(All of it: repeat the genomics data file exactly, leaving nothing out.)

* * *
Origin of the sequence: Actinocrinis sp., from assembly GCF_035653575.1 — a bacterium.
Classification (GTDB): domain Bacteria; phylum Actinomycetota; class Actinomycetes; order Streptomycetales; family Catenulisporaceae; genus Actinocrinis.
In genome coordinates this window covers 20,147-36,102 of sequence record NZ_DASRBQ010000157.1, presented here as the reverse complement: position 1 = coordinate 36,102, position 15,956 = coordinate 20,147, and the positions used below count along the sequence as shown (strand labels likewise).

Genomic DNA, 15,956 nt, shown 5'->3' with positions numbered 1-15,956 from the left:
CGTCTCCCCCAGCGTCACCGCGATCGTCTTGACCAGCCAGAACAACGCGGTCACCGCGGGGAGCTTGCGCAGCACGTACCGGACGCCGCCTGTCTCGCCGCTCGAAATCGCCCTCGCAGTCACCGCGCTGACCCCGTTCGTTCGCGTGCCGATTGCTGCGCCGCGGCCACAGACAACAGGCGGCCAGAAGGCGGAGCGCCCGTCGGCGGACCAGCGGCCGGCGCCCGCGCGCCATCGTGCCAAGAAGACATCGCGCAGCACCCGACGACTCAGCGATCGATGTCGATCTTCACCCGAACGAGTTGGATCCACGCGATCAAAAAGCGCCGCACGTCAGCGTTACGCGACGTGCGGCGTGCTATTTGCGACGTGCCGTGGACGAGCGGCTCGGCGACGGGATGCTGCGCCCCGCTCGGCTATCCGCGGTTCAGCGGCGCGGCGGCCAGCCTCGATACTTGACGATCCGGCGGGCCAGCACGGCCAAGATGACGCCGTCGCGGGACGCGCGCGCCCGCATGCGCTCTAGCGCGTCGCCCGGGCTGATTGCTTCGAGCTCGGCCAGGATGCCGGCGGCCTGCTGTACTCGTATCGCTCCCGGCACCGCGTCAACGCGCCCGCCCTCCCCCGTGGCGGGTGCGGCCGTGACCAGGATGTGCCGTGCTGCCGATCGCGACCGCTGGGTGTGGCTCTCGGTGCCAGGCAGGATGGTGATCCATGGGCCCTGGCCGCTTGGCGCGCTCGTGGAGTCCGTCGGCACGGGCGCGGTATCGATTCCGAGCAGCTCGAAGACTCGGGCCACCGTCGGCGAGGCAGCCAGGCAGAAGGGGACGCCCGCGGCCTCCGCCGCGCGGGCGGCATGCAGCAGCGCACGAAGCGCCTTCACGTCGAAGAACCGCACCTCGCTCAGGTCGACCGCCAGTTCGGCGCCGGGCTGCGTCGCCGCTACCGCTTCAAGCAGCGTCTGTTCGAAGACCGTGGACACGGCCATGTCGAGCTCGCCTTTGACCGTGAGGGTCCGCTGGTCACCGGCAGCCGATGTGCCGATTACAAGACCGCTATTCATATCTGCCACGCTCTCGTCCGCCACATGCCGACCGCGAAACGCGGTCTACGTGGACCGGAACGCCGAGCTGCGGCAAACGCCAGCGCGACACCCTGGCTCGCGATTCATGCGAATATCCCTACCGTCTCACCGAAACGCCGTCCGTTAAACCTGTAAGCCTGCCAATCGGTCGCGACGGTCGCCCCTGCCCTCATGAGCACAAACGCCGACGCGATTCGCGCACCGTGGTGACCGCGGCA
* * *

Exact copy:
Origin of the sequence: Actinocrinis sp., from assembly GCF_035653575.1 — a bacterium.
Classification (GTDB): domain Bacteria; phylum Actinomycetota; class Actinomycetes; order Streptomycetales; family Catenulisporaceae; genus Actinocrinis.
In genome coordinates this window covers 20,147-36,102 of sequence record NZ_DASRBQ010000157.1, presented here as the reverse complement: position 1 = coordinate 36,102, position 15,956 = coordinate 20,147, and the positions used below count along the sequence as shown (strand labels likewise).

Genomic DNA, 15,956 nt, shown 5'->3' with positions numbered 1-15,956 from the left:
CGTCTCCCCCAGCGTCACCGCGATCGTCTTGACCAGCCAGAACAACGCGGTCACCGCGGGGAGCTTGCGCAGCACGTACCGGACGCCGCCTGTCTCGCCGCTCGAAATCGCCCTCGCAGTCACCGCGCTGACCCCGTTCGTTCGCGTGCCGATTGCTGCGCCGCGGCCACAGACAACAGGCGGCCAGAAGGCGGAGCGCCCGTCGGCGGACCAGCGGCCGGCGCCCGCGCGCCATCGTGCCAAGAAGACATCGCGCAGCACCCGACGACTCAGCGATCGATGTCGATCTTCACCCGAACGAGTTGGATCCACGCGATCAAAAAGCGCCGCACGTCAGCGTTACGCGACGTGCGGCGTGCTATTTGCGACGTGCCGTGGACGAGCGGCTCGGCGACGGGATGCTGCGCCCCGCTCGGCTATCCGCGGTTCAGCGGCGCGGCGGCCAGCCTCGATACTTGACGATCCGGCGGGCCAGCACGGCCAAGATGACGCCGTCGCGGGACGCGCGCGCCCGCATGCGCTCTAGCGCGTCGCCCGGGCTGATTGCTTCGAGCTCGGCCAGGATGCCGGCGGCCTGCTGTACTCGTATCGCTCCCGGCACCGCGTCAACGCGCCCGCCCTCCCCCGTGGCGGGTGCGGCCGTGACCAGGATGTGCCGTGCTGCCGATCGCGACCGCTGGGTGTGGCTCTCGGTGCCAGGCAGGATGGTGATCCATGGGCCCTGGCCGCTTGGCGCGCTCGTGGAGTCCGTCGGCACGGGCGCGGTATCGATTCCGAGCAGCTCGAAGACTCGGGCCACCGTCGGCGAGGCAGCCAGGCAGAAGGGGACGCCCGCGGCCTCCGCCGCGCGGGCGGCATGCAGCAGCGCACGAAGCGCCTTCACGTCGAAGAACCGCACCTCGCTCAGGTCGACCGCCAGTTCGGCGCCGGGCTGCGTCGCCGCTACCGCTTCAAGCAGCGTCTGTTCGAAGACCGTGGACACGGCCATGTCGAGCTCGCCTTTGACCGTGAGGGTCCGCTGGTCACCGGCAGCCGATGTGCCGATTACAAGACCGCTATTCATATCTGCCACGCTCTCGTCCGCCACATGCCGACCGCGAAACGCGGTCTACGTGGACCGGAACGCCGAGCTGCGGCAAACGCCAGCGCGACACCCTGGCTCGCGATTCATGCGAATATCCCTACCGTCTCACCGAAACGCCGTCCGTTAAACCTGTAAGCCTGCCAATCGGTCGCGACGGTCGCCCCTGCCCTCATGAGCACAAACGCCGACGCGATTCGCGCACCGTGGTGACCGCGGCA